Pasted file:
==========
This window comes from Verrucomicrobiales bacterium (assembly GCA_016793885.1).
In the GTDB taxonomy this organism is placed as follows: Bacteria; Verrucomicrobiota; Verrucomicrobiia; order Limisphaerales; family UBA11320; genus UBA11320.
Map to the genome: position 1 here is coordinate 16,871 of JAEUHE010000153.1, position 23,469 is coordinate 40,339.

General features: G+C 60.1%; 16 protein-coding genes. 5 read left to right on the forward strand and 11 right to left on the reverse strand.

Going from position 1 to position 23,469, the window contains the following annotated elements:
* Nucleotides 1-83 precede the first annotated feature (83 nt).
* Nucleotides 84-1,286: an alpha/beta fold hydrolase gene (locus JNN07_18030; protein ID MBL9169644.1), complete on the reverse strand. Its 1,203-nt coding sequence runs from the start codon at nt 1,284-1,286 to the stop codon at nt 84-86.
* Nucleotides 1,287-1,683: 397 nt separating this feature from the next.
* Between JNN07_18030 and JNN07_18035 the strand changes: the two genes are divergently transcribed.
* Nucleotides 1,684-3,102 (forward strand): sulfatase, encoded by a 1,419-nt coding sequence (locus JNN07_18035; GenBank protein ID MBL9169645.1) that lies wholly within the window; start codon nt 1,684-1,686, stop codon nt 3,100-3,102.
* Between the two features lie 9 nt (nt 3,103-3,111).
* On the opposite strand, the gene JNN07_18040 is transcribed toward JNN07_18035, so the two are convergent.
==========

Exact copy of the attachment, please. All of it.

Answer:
This window comes from Verrucomicrobiales bacterium (assembly GCA_016793885.1).
In the GTDB taxonomy this organism is placed as follows: Bacteria; Verrucomicrobiota; Verrucomicrobiia; order Limisphaerales; family UBA11320; genus UBA11320.
Map to the genome: position 1 here is coordinate 16,871 of JAEUHE010000153.1, position 23,469 is coordinate 40,339.

General features: G+C 60.1%; 16 protein-coding genes. 5 read left to right on the forward strand and 11 right to left on the reverse strand.

Going from position 1 to position 23,469, the window contains the following annotated elements:
* Nucleotides 1-83 precede the first annotated feature (83 nt).
* Nucleotides 84-1,286: an alpha/beta fold hydrolase gene (locus JNN07_18030; protein ID MBL9169644.1), complete on the reverse strand. Its 1,203-nt coding sequence runs from the start codon at nt 1,284-1,286 to the stop codon at nt 84-86.
* Nucleotides 1,287-1,683: 397 nt separating this feature from the next.
* Between JNN07_18030 and JNN07_18035 the strand changes: the two genes are divergently transcribed.
* Nucleotides 1,684-3,102 (forward strand): sulfatase, encoded by a 1,419-nt coding sequence (locus JNN07_18035; GenBank protein ID MBL9169645.1) that lies wholly within the window; start codon nt 1,684-1,686, stop codon nt 3,100-3,102.
* Between the two features lie 9 nt (nt 3,103-3,111).
* On the opposite strand, the gene JNN07_18040 is transcribed toward JNN07_18035, so the two are convergent.